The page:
already do try quite hard to help. For example, Microsoft
removes an awful lot of bots via their Malicious Software
Removal Tool (you run MSRT in every time you do your
monthly updates). Unfortunately, some users don't update
their computers very often, if at all.
Beyond law enforcement,
there must be
government agency that could
provide cyber assistance to individuals with botted hosts,
Centers for Disease Control, or
Emergency Management Agency helps with pandemics or
national disasters, isn’t there? No. No agency or bureau is
clamoring to take on the thankless task of cleaning up
So, we're left with ISPs.
ISPs end up
“holding the bag” for
bot cleanup for multiple reasons, including:
only ones who can map
If ISPs don't take care of their compromised customers
the ISP’s address
that will get
ISPs are also potentially subject to government
Some ISPs Have
Comcast, the largest broadband provider in the US, and an
entity that's been very active in helping to lead MAAWG,
went from being one of the (self
admitted) most botnet
infested ISPs in the world to having only a miniscule level of
infection today. They're a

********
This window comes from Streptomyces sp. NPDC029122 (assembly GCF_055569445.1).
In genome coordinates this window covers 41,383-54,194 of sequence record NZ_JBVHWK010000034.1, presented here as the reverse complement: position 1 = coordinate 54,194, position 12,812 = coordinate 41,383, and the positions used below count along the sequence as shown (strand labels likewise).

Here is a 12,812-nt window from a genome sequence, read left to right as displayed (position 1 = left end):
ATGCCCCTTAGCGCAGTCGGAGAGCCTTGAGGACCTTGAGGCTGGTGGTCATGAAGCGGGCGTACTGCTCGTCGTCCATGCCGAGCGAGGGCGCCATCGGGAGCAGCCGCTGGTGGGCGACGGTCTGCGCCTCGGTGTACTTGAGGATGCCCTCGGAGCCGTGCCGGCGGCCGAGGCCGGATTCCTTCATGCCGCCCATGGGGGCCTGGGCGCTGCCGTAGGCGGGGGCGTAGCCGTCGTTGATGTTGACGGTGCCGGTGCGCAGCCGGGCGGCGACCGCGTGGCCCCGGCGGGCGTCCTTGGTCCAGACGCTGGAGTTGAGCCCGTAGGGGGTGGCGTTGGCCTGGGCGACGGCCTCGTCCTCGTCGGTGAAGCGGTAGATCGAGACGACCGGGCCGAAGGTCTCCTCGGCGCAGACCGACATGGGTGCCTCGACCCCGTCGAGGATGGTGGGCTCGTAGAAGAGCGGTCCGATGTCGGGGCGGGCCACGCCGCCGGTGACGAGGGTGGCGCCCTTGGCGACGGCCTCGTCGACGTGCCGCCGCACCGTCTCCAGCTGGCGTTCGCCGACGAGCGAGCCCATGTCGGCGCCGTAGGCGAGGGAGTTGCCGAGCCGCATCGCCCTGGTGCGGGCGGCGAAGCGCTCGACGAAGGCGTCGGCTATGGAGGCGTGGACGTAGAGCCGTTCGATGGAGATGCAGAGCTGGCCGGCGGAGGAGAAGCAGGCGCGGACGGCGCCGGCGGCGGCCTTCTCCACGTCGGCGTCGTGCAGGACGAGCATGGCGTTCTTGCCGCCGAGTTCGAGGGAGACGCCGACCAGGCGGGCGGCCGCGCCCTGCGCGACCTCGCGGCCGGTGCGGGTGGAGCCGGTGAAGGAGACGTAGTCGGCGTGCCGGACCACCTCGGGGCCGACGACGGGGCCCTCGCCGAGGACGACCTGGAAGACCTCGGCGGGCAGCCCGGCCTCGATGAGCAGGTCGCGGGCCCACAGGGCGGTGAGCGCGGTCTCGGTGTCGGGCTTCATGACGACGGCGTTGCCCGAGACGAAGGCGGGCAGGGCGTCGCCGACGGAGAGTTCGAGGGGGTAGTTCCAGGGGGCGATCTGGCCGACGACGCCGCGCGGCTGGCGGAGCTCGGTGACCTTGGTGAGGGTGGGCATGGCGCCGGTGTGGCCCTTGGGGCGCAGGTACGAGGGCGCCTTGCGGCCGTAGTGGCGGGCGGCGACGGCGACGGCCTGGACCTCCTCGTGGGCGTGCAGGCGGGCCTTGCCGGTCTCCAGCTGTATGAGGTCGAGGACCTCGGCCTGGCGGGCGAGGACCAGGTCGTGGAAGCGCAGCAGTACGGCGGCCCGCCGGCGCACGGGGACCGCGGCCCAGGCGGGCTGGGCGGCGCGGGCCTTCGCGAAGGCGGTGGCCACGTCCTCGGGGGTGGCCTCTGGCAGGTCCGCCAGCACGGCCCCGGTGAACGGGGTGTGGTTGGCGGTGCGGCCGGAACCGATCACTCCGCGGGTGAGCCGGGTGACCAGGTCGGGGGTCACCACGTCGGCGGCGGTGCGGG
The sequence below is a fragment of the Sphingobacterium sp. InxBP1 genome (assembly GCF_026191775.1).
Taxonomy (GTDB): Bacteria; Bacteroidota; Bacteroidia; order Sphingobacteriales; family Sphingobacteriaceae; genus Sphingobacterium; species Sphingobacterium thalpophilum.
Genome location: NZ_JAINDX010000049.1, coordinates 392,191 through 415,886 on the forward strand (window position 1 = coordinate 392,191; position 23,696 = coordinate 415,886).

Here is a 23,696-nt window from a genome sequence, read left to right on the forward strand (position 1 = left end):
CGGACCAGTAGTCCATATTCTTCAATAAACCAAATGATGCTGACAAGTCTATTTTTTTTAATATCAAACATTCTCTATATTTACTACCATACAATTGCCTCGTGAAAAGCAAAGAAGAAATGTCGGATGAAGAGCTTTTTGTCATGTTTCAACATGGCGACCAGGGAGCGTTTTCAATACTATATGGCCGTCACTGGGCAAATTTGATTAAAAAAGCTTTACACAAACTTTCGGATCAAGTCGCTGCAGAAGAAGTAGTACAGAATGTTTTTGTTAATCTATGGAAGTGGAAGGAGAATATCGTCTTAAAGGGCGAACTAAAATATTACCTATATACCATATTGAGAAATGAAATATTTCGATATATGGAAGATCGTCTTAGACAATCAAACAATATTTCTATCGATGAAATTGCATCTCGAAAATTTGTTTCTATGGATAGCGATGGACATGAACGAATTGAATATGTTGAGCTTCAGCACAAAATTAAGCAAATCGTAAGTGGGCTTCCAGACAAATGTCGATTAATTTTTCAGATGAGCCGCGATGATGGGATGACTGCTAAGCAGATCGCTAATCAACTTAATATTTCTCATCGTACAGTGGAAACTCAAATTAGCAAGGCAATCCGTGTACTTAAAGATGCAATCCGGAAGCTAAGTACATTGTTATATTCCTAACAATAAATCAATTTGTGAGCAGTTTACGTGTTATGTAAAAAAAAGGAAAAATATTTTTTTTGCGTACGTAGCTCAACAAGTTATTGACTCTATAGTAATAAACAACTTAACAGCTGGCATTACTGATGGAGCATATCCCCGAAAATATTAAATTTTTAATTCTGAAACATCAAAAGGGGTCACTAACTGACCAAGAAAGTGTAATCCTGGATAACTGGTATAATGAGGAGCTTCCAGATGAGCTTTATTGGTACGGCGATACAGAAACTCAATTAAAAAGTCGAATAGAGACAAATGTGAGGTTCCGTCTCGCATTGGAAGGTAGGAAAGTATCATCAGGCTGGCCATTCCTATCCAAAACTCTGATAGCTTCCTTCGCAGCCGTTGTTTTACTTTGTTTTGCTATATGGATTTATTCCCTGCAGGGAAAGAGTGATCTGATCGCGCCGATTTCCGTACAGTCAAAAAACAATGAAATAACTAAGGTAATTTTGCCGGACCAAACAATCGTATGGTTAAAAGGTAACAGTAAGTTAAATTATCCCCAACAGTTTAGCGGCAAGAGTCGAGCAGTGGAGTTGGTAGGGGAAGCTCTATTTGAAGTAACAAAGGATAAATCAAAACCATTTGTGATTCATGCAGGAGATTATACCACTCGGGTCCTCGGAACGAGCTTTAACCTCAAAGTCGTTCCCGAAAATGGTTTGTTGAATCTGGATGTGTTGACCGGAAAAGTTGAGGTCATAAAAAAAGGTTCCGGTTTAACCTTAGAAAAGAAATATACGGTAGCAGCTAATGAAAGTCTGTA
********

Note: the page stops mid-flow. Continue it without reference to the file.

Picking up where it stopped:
Comcast even went so far as to
achieved that miraculous turn around, see Livingood and
O'Reirdan, "Recommendations for the Remediation of Bots
in ISP Networks," 3/2012, http://tools.ietf.org/html/rfc6561
"For his sins", Mike O'Rierdan, one of the co
RFC6561 and the head of MAAWG, was asked by the FCC
to lead CSRIC WG7, the anti
botnet working group
Working Group has been doing a tremendous job, and
working group deliverables
are already beginning to appear.
The First Deliverable from FCC CSRIC WG7
"Final Report: U.S. Anti
Bot Code of Conduct (ABCs) for
Internet Service Providers (ISPs), A Voluntary Code,"
March 2012, 26 pages, available to download via a link
Let me emphasize: this is a
code of conduct
attempt to dictate technical approaches
to take meaningful
an activity intended to help increase end
education and awareness of botnet issues and how to help
prevent bot infections;
an activity intended to identify botnet activity in the
ISP’s network, obtain information on botnet activity in the ISP’s
network, or enable end
users to self
determine potential bot
infections on their end